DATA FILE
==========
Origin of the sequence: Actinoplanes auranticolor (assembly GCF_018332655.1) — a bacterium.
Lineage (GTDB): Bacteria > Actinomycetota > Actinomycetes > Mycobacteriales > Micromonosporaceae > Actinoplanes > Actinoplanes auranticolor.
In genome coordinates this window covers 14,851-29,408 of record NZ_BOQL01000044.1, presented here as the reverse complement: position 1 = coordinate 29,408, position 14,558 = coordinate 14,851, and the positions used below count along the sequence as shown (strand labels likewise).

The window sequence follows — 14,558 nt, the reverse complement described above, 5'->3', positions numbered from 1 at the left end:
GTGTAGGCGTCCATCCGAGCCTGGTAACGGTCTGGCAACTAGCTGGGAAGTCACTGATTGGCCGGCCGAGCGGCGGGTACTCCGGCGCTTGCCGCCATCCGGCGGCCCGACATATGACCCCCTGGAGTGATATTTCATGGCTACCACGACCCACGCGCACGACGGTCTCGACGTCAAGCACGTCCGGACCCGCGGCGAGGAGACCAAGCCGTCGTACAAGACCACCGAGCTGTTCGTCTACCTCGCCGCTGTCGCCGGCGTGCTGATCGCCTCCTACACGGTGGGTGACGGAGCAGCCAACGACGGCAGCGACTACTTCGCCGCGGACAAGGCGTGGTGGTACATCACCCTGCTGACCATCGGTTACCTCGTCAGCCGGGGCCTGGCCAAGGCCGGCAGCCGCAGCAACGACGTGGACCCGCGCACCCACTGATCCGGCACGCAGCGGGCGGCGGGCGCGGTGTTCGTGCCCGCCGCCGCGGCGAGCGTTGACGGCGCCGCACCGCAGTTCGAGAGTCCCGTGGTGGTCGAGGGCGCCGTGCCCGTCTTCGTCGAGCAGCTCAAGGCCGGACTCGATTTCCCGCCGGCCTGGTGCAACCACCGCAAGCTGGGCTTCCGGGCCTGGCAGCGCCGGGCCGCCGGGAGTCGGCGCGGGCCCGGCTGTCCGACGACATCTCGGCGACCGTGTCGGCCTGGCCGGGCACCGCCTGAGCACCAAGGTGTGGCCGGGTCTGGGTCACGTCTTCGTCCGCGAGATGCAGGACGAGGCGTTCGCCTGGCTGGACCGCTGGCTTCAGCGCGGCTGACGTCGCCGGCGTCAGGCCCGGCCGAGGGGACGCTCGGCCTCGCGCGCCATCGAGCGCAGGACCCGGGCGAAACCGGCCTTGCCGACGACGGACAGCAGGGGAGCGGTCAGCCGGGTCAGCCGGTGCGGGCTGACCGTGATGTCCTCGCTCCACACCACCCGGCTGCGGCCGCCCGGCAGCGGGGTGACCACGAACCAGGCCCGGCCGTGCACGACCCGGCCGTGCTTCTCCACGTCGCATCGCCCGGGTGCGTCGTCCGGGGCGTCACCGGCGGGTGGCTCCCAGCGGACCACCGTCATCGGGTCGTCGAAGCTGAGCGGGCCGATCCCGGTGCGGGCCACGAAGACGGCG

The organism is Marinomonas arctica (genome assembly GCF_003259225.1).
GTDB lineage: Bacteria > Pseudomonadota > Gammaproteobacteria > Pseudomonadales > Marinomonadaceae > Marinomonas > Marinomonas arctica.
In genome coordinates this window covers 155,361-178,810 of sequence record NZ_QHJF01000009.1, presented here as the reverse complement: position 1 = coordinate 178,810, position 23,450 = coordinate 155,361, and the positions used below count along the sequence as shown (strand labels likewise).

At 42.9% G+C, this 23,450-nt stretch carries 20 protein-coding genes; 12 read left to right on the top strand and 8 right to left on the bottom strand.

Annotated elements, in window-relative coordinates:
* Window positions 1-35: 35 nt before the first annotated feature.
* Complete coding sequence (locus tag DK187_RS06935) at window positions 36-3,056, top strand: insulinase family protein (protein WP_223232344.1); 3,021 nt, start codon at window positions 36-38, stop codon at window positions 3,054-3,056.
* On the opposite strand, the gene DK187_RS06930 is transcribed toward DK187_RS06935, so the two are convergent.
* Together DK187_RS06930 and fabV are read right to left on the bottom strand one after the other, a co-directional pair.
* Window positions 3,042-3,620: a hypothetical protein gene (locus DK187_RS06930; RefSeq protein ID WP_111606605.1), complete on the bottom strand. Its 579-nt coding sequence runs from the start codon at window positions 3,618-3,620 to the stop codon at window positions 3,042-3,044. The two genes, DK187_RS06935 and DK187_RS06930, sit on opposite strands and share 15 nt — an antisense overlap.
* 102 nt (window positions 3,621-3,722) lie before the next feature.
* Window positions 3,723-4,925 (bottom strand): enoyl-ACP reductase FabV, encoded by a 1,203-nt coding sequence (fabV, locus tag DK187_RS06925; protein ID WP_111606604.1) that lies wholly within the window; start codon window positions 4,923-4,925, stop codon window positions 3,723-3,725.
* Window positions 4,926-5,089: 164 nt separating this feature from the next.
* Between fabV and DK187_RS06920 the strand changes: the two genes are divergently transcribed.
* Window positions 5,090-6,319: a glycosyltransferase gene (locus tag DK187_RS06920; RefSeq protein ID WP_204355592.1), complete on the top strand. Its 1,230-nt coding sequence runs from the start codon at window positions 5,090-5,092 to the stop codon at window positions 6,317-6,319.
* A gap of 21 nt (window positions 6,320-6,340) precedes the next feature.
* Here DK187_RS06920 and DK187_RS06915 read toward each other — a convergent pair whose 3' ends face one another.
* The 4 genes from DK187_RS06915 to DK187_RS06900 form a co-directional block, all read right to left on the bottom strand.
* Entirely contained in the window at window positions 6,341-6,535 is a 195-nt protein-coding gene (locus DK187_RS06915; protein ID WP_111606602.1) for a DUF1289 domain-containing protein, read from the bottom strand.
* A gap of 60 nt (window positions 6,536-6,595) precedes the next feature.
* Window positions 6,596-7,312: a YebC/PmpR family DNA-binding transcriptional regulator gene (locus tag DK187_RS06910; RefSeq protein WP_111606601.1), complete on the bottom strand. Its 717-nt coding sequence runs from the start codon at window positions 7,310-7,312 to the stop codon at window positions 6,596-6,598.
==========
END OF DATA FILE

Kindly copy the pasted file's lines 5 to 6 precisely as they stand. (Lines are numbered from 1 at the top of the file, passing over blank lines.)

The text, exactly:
GTGTAGGCGTCCATCCGAGCCTGGTAACGGTCTGGCAACTAGCTGGGAAGTCACTGATTGGCCGGCCGAGCGGCGGGTACTCCGGCGCTTGCCGCCATCCGGCGGCCCGACATATGACCCCCTGGAGTGATATTTCATGGCTACCACGACCCACGCGCACGACGGTCTCGACGTCAAGCACGTCCGGACCCGCGGCGAGGAGACCAAGCCGTCGTACAAGACCACCGAGCTGTTCGTCTACCTCGCCGCTGTCGCCGGCGTGCTGATCGCCTCCTACACGGTGGGTGACGGAGCAGCCAACGACGGCAGCGACTACTTCGCCGCGGACAAGGCGTGGTGGTACATCACCCTGCTGACCATCGGTTACCTCGTCAGCCGGGGCCTGGCCAAGGCCGGCAGCCGCAGCAACGACGTGGACCCGCGCACCCACTGATCCGGCACGCAGCGGGCGGCGGGCGCGGTGTTCGTGCCCGCCGCCGCGGCGAGCGTTGACGGCGCCGCACCGCAGTTCGAGAGTCCCGTGGTGGTCGAGGGCGCCGTGCCCGTCTTCGTCGAGCAGCTCAAGGCCGGACTCGATTTCCCGCCGGCCTGGTGCAACCACCGCAAGCTGGGCTTCCGGGCCTGGCAGCGCCGGGCCGCCGGGAGTCGGCGCGGGCCCGGCTGTCCGACGACATCTCGGCGACCGTGTCGGCCTGGCCGGGCACCGCCTGAGCACCAAGGTGTGGCCGGGTCTGGGTCACGTCTTCGTCCGCGAGATGCAGGACGAGGCGTTCGCCTGGCTGGACCGCTGGCTTCAGCGCGGCTGACGTCGCCGGCGTCAGGCCCGGCCGAGGGGACGCTCGGCCTCGCGCGCCATCGAGCGCAGGACCCGGGCGAAACCGGCCTTGCCGACGACGGACAGCAGGGGAGCGGTCAGCCGGGTCAGCCGGTGCGGGCTGACCGTGATGTCCTCGCTCCACACCACCCGGCTGCGGCCGCCCGGCAGCGGGGTGACCACGAACCAGGCCCGGCCGTGCACGACCCGGCCGTGCTTCTCCACGTCGCATCGCCCGGGTGCGTCGTCCGGGGCGTCACCGGCGGGTGGCTCCCAGCGGACCACCGTCATCGGGTCGTCGAAGCTGAGCGGGCCGATCCCGGTGCGGGCCACGAAGACGGCG

The organism is Marinomonas arctica (genome assembly GCF_003259225.1).